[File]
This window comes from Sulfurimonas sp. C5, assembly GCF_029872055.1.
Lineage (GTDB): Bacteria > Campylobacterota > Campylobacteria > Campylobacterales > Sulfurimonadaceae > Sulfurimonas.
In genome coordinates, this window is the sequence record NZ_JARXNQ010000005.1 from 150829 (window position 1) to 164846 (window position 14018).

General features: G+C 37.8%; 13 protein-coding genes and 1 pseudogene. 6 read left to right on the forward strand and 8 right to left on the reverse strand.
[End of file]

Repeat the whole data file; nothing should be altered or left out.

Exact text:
This window comes from Sulfurimonas sp. C5, assembly GCF_029872055.1.
Lineage (GTDB): Bacteria > Campylobacterota > Campylobacteria > Campylobacterales > Sulfurimonadaceae > Sulfurimonas.
In genome coordinates, this window is the sequence record NZ_JARXNQ010000005.1 from 150829 (window position 1) to 164846 (window position 14018).

General features: G+C 37.8%; 13 protein-coding genes and 1 pseudogene. 6 read left to right on the forward strand and 8 right to left on the reverse strand.